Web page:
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International Culture University in Zimbabwe journal – Volume 01 – 2013
Nhimbe Trust
October 13, 2013

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Traversing Bulawayo’s Youth Centres

The stagnation of growth in the arts sector has been blamed by many on the lack of performance venues. If this is taken to mean the absence of the physical buildings in which performances can take place, then this is not true. What is lacking is capital investment to rehabilitate the existing buildings, which are plentiful, and to put in place proper management structures that can stimulate grassroots development of the arts and sustainable performances by arts practitioners.

I was thinking of this as I took a mini-tour of Bulawayo’s youth centres, which are located in almost every suburb of Bulawayo and are run by the Bulawayo City Council.

Opinion on Bulawayo’s numerous youth centres has, most of the time, taken the ‘glass is half-empty’ view. The common rhetoric is that the youth centres have been destroyed, by the economy, by the authority that runs them, in this case, the Bulawayo City Council. The factors that have led to the non-performance of youth centres are many, but the core of the problem is that art and culture are considered side issues by the Zimbabwean government and, without proper buy-in from the government, youth centres and other recreational facilities will remain desolate.

“These places are now shells, white elephants so to speak,” one parent, who is part of the parents committee at Inyathi Youth Centre in Mpopoma, said when I sought an audience with him. “These places used to be vibrant, they used to be sources of employment even,” he added with a sense of dejection.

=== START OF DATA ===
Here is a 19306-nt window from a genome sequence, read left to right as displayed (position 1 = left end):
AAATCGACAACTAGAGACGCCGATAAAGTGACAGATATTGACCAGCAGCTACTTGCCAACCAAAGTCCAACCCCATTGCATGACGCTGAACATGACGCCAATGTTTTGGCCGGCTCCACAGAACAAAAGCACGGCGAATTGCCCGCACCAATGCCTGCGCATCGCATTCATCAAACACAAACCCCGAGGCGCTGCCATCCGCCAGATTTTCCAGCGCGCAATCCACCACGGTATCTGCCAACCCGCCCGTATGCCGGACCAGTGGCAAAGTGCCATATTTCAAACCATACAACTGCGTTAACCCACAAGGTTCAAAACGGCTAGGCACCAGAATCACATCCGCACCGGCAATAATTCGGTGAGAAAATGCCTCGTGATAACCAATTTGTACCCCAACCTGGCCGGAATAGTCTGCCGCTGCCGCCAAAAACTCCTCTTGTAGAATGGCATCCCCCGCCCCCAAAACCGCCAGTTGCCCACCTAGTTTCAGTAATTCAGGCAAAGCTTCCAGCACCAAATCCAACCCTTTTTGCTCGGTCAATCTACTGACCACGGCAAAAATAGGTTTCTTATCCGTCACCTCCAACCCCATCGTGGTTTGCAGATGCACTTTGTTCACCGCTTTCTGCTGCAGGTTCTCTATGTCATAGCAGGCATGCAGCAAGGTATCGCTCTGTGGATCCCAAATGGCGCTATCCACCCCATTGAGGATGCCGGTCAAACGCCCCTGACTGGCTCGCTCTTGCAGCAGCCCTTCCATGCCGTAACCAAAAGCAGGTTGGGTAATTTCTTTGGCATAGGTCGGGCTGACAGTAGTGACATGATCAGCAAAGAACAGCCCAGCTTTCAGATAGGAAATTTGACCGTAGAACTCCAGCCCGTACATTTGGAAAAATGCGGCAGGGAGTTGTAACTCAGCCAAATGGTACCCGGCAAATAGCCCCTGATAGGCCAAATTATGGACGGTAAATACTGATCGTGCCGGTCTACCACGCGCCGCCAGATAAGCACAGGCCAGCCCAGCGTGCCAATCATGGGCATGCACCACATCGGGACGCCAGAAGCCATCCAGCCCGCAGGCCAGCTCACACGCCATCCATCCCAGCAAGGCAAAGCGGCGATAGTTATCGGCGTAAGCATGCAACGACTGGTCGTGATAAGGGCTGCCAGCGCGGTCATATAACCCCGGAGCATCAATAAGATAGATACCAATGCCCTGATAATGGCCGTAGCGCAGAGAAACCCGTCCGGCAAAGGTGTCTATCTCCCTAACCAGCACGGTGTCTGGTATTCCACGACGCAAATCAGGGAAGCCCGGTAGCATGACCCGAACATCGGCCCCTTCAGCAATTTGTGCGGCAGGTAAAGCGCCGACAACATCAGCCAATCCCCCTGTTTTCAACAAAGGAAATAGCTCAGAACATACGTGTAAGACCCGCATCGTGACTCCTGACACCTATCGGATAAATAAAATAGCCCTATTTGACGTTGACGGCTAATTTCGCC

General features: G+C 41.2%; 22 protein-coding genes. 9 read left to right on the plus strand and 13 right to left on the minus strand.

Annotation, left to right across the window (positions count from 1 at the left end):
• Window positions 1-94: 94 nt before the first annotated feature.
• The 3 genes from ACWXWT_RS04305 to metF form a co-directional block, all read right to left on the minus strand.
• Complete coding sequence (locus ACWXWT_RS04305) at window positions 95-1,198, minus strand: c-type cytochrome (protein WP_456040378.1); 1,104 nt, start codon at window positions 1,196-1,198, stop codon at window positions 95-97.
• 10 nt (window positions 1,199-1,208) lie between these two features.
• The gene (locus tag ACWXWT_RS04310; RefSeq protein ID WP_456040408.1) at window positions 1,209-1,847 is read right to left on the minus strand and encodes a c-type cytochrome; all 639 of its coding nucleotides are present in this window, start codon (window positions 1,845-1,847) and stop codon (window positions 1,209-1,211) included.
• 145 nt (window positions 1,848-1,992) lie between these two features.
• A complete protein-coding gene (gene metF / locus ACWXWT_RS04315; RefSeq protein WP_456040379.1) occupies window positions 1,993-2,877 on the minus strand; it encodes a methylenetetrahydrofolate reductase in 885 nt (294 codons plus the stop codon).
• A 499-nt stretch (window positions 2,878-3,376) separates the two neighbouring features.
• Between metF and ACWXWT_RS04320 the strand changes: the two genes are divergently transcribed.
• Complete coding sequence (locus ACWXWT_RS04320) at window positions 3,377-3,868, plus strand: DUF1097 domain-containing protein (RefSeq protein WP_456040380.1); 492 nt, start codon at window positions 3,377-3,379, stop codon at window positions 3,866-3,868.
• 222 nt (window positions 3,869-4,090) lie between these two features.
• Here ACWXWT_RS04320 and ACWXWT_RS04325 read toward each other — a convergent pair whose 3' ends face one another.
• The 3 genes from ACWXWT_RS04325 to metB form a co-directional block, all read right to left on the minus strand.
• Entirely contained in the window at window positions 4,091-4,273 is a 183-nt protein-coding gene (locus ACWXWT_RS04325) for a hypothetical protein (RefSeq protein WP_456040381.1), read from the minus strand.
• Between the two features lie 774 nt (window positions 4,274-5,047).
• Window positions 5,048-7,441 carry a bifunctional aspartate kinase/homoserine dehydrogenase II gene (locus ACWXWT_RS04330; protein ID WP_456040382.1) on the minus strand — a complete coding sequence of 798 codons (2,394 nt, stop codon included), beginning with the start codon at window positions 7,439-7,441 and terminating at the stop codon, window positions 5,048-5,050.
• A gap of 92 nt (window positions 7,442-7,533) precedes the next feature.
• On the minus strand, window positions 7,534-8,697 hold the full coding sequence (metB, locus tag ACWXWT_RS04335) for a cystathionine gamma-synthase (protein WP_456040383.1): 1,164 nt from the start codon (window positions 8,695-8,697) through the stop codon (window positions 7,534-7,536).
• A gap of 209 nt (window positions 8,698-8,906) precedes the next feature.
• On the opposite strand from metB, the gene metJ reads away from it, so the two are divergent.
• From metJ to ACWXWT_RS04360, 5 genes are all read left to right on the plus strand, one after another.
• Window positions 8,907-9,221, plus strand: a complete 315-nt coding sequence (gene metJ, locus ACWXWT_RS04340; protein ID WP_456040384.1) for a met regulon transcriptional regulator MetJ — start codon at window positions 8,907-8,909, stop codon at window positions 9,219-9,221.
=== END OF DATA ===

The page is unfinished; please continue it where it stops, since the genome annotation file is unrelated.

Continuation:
When I had passed through the centre in the morning, about twenty young men were playing soccer on the youth centre grounds. Passing through the same place in the late afternoon I saw a group of young women playing netball. I did not share the old man’s pessimism. The youth centres can be put to good use and help the many youths who spend the day at the shops for lack of anything better to do with their time.

Putting the youth centres to good use will not be easy, but it is an achievable task with buy-in from all the relevant stakeholders. And the government has to be the major player, otherwise we will be chasing the wind. Inyathi Youth Centre is bigger and is in a better state than the likes of Luveve Youth Centre, which does not have electricity or any furniture to speak of. In a week I visited about five youth centres and I realised that almost all of them have ample space that could be turned into dance studios, theatre rooms, film studios or even music studios. It would be possible for the youth centres to have a proper management structure and to have resident dance, theatre, film, theatre and music instructors who can guide those who want to take up the arts as a viable career option. Maybe because I never saw the glory days of youth centres, I see them now as what they can become, not moan about what they used to be. When I look at the youth centres dotted around the city of Bulawayo, I see a glass that is half full.

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